William Walsingham Jr.

William Walsingham Jr. (Ca. 1909 – April 13, 1969) was an American front office executive in Major League Baseball. He spent the bulk of his 30-year career with the St. Louis Cardinals, owned by his uncle, Sam Breadon, from 1920 through 1947.

Walsingham began as a ticket-taker with the Cardinals, but by the early 1940s he had become a vice president of the Redbirds. When Breadon parted company with his longtime general manager, Hall of Famer Branch Rickey, at the close of the 1942 campaign, Walsingham became the club's chief of baseball operations, although the GM title was not formally assigned to him. He was part of a management triumvirate that included Breadon and the Cardinals' chief scout, Joe Mathes.

Walsingham continued as a vice president of the Cards, GM without portfolio, and a member of its board of directors after Breadon sold the club to Robert E. Hannegan and Fred Saigh in 1947. In January 1953, Saigh was forced to dispose of the Cardinals after his conviction on income tax evasion charges. Walsingham stepped in as the team's official National League representative and chief executive, as rumors swirled that he would assemble a syndicate to buy the franchise. However, August A. Busch Jr. came forward as the team's new owner; the "beer baron" would operate the Cardinals for the next 36 years.

Busch appointed a brewery executive, Richard A. Meyer, as the Cardinals' general manager upon his purchase of the team, but Walsingham remained a vice president in the Cardinal front office until October 1955, when Frank Lane succeeded Meyer as GM. Walsingham said that he resigned "because I believe a ball club cannot be successfully run by two people, both of whom are confident they can do the job."In 1957, Walsingham was named an executive vice president with the American League's Baltimore Orioles — ironically, the transplanted St. Louis Browns, who had spent 50 years in St. Louis fighting a losing battle against the Cardinals for the affections of the city's fans before leaving town in 1953. Walsingham became a senior administrator in the Orioles' front office, with field manager Paul Richards continuing to play a dual role as the team's general manager/head of baseball operations and dugout boss. When Lee MacPhail was hired away from the New York Yankees and took over Richards' front office responsibilities, Walsingham left the Orioles on October 30, 1958.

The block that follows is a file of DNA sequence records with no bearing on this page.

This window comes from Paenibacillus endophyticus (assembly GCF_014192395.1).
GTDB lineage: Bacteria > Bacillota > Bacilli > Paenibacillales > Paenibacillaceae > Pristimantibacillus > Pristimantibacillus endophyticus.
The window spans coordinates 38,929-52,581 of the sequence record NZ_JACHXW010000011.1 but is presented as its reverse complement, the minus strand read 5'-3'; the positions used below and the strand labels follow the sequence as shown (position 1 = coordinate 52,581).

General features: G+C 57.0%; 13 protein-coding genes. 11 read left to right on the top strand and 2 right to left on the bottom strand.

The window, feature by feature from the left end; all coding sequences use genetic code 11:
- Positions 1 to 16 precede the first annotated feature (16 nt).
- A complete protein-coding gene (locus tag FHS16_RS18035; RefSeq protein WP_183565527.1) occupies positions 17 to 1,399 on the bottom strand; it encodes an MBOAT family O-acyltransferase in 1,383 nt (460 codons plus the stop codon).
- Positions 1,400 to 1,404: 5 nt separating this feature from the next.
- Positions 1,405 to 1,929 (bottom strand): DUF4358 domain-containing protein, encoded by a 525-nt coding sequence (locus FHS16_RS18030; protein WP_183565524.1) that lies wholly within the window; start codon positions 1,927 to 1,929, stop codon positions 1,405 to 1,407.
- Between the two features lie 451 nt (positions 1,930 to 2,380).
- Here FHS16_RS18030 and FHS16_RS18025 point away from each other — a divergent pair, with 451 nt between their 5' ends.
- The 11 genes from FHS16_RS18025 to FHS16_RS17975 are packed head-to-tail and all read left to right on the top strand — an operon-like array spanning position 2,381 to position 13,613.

Walsingham then returned to St. Louis to become a marketing consultant with Busch's Anheuser-Busch brewery. He died in his native city of a heart ailment at age 59 on April 13, 1969. He was survived by his wife and four children.